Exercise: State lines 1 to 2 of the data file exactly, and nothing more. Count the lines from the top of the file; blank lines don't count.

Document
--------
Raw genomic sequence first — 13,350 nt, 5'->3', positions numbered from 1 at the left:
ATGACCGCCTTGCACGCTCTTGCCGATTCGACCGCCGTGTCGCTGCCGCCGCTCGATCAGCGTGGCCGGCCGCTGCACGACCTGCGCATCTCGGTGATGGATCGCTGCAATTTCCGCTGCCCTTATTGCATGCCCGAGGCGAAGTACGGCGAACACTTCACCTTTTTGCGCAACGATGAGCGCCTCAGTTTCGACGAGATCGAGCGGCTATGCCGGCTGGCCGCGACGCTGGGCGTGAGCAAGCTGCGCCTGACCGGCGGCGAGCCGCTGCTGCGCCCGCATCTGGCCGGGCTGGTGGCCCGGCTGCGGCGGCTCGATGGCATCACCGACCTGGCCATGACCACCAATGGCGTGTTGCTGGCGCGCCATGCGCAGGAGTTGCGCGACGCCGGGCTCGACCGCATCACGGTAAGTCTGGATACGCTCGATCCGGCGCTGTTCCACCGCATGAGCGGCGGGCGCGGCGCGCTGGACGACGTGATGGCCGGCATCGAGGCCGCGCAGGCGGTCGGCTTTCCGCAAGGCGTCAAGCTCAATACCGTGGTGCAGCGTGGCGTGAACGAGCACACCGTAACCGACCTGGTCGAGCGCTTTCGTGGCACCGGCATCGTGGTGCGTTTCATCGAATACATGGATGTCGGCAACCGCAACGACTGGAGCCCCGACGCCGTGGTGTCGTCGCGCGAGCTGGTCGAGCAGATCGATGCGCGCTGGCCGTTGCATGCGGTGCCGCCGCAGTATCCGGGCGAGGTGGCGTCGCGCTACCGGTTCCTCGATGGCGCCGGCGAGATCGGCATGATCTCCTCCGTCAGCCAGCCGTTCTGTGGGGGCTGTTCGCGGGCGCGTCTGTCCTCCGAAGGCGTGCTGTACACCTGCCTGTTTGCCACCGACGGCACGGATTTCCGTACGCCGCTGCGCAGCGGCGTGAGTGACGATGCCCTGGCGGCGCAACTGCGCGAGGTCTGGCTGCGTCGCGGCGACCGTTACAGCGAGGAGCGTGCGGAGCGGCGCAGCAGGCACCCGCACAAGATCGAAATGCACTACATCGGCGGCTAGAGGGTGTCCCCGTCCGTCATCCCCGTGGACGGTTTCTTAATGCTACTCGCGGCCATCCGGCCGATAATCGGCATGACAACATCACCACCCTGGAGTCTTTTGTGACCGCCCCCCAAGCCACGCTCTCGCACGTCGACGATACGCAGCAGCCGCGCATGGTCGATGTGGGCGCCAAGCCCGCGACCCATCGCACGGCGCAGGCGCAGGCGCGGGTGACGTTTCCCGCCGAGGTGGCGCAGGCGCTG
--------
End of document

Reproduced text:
Raw genomic sequence first — 13,350 nt, 5'->3', positions numbered from 1 at the left:
ATGACCGCCTTGCACGCTCTTGCCGATTCGACCGCCGTGTCGCTGCCGCCGCTCGATCAGCGTGGCCGGCCGCTGCACGACCTGCGCATCTCGGTGATGGATCGCTGCAATTTCCGCTGCCCTTATTGCATGCCCGAGGCGAAGTACGGCGAACACTTCACCTTTTTGCGCAACGATGAGCGCCTCAGTTTCGACGAGATCGAGCGGCTATGCCGGCTGGCCGCGACGCTGGGCGTGAGCAAGCTGCGCCTGACCGGCGGCGAGCCGCTGCTGCGCCCGCATCTGGCCGGGCTGGTGGCCCGGCTGCGGCGGCTCGATGGCATCACCGACCTGGCCATGACCACCAATGGCGTGTTGCTGGCGCGCCATGCGCAGGAGTTGCGCGACGCCGGGCTCGACCGCATCACGGTAAGTCTGGATACGCTCGATCCGGCGCTGTTCCACCGCATGAGCGGCGGGCGCGGCGCGCTGGACGACGTGATGGCCGGCATCGAGGCCGCGCAGGCGGTCGGCTTTCCGCAAGGCGTCAAGCTCAATACCGTGGTGCAGCGTGGCGTGAACGAGCACACCGTAACCGACCTGGTCGAGCGCTTTCGTGGCACCGGCATCGTGGTGCGTTTCATCGAATACATGGATGTCGGCAACCGCAACGACTGGAGCCCCGACGCCGTGGTGTCGTCGCGCGAGCTGGTCGAGCAGATCGATGCGCGCTGGCCGTTGCATGCGGTGCCGCCGCAGTATCCGGGCGAGGTGGCGTCGCGCTACCGGTTCCTCGATGGCGCCGGCGAGATCGGCATGATCTCCTCCGTCAGCCAGCCGTTCTGTGGGGGCTGTTCGCGGGCGCGTCTGTCCTCCGAAGGCGTGCTGTACACCTGCCTGTTTGCCACCGACGGCACGGATTTCCGTACGCCGCTGCGCAGCGGCGTGAGTGACGATGCCCTGGCGGCGCAACTGCGCGAGGTCTGGCTGCGTCGCGGCGACCGTTACAGCGAGGAGCGTGCGGAGCGGCGCAGCAGGCACCCGCACAAGATCGAAATGCACTACATCGGCGGCTAGAGGGTGTCCCCGTCCGTCATCCCCGTGGACGGTTTCTTAATGCTACTCGCGGCCATCCGGCCGATAATCGGCATGACAACATCACCACCCTGGAGTCTTTTGTGACCGCCCCCCAAGCCACGCTCTCGCACGTCGACGATACGCAGCAGCCGCGCATGGTCGATGTGGGCGCCAAGCCCGCGACCCATCGCACGGCGCAGGCGCAGGCGCGGGTGACGTTTCCCGCCGAGGTGGCGCAGGCGCTG